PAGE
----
The following is a capsule summary of the Leafs’ players performance, based
on two games and one practice of observation:


Grouped together in their most common line combinations

Nikolai Antropov: If Adam Mair is the forward’ prospect most ready for the
NHL, this big-man is not far behind. He is extremely tall and lean, with
more the look of a basketball player than a hockey player. Nevertheless,
he is very strong on his skates in traffic and along the boards. He fell a
time or two on his own, but was never knocked off balance by an opponent.
In open-ice, he chews up ground with his long, Mats Sundin-like stride.
His skating problems (?) are more related to a lack of quick acceleration
and tight, quick changes of direction, which are probably pretty typical of
6-5, 19-year old kids. He knows his weaknesses and is working like crazy
to improve them. His seriousness and work ethic will get him there. His
reach, strength and balance will make him a great and creative forechecker.
His passing is exceptional. His shot needs work, particularly on the
quickness of his release. He will be a bear in front of the net, but will
not be a breakaway threat or a Brett Hull sniper. Tournament stats: 3
games, 2 goals, 0 assists, 2 pts.

Adam Mair: Has leadership, work ethic, hustle, etc. written all over him.
Was the Leafs’ captain for this tournament and led the Leafs through every
drill. Hits hard, but not recklessly as there is method to his madness
along the boards as well. That is good, because at 6-1, 195, he is not
huge. He is an excellent skater and is very defensively aware. He wanted
to be on the ice, always. He doesn’t seem to have a wide array of shots or
moves, so most of his scoring early on, will come from him going to the
net. This will improve with time as he will see to it. If he makes the
Leafs’ roster this season, expect a checking-line assignment. Tournament
stats: 3 games, 1 goal, 1 assist, 2 pts.

Frantisek Mrazek: No question, he has all the tools. He can skate, handle
the puck and has a trigger-like release on his wrist shot. His shot seems
accurate and immensely powerful. He is still getting accustomed to the
more physical, North American game (by his own admission) and he sometimes
seems to overhandle the puck instead of just getting it on net. He is a
confident player who seems to be willing to do what it takes to make it to
the NHL, and soon. Tournament stats: 3 games, 1 goal, 2 assists, 3 pts.

Syl Apps: Hustles every minute of every shift. Did a nice job taking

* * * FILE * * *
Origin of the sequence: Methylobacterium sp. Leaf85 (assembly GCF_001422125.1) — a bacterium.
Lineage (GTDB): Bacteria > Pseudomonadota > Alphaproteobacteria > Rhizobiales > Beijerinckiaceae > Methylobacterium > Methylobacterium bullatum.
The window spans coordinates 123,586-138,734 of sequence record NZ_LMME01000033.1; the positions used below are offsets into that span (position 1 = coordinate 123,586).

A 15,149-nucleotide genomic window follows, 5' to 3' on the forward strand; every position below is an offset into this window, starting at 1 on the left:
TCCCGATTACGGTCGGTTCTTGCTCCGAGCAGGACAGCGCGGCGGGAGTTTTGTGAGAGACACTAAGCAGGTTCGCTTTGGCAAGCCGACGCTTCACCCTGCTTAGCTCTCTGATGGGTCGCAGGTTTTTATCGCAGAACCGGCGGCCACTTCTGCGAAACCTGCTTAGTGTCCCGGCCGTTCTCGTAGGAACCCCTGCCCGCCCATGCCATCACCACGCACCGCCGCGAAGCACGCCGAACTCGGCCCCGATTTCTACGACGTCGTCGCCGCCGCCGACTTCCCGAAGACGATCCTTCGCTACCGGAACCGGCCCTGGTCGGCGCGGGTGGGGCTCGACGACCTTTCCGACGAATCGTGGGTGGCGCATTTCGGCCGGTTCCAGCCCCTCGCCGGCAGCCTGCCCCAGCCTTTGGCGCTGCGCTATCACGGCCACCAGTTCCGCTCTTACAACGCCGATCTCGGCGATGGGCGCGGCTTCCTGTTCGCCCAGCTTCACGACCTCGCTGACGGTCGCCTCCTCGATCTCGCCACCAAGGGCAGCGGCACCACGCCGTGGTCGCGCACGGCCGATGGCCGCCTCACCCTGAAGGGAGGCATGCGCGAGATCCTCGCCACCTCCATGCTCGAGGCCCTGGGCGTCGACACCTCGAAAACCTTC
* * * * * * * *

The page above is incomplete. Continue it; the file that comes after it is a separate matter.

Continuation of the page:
draws. Backchecked and forechecked with equal tenacity. Fearless in going
to the net and along the boards, but not a huge hitter. Most of his
offense was created by going to the net for rebounds and deflections.
Tournament stats: 3 games, 1 goal, 2 assists.

Mark Murphy: Smallish winger, who meshed well with Apps and Antipov. A
quick skater, he was very aggressive along the boards in the offensive end.
Good puckhandler, but sometimes seemed to overhandle it a bit. Nice
release on his shot. Tournament stats: 3 games, 0 goals, 1 assist, 1 pt.

Vladimir Antipov: Smallish winger who loves to handle the puck in
open-ice. Found the openings down the middle, but lacked the strength to
squeeze by the defense along the boards, even with momentum. Despite his
lack of great size, he went to the net well. Fairly quick release on his
shot, which has some decent zip to it. Tournament stats: 3 games, 1 goal,
1 assist, 2 pts.

Jonathon Gagnon: Exhibited his scoring ability as he led the Leafs in
goals scored and pts. Spent a lot of time on the penalty-killing unit.
Handles the puck well and always with his head up. Is a little shy along
the boards and wasn’t always effective in the defensive zone. Tournament
stats: 3 games, 3 goals, 1 assist, 4 pts.

Mirko Murovic: Worked very hard along the boards, mostly with stickwork.
Took the body well also. Didn’t get too many scoring chances himself, but
was an effective forechecker. Average skater and puckhandler. Tournament
stats: 3 games, 0 goals, 0 assists, 0 pts.

Morgan Warren: Quick trigger on his shot, which is also strong and
accurate. Not an overwhelming skater or physical player, but seems to hold
his own. Struggled a bit with defensive zone coverage. He saw some
penalty-killing action teamed with Gagnon. Tournament stats: 3 games, 1
goal, 1 assist, 2 pts.

David Comeau: Smallish center, who was offered a tryout by the Leafs for
this tourney. Reminded a little of a Steve Sullivan, but with less
dynamics to his play. Tournament stats: 3 games, 0 goals, 1 assist, 1 pt.

Jacques Lariviere: Enforcer-type player, who was offered a tryout by the
Leafs for this tourney. Won nearly every fight he was involved in, but has
limited hand and skating skills. Tournament stats: 3 games, 0 goals, 0
assists, 0 pts., 22 PIM

Konstantin Kalmikov: Has the excellent size and strength for a “classic”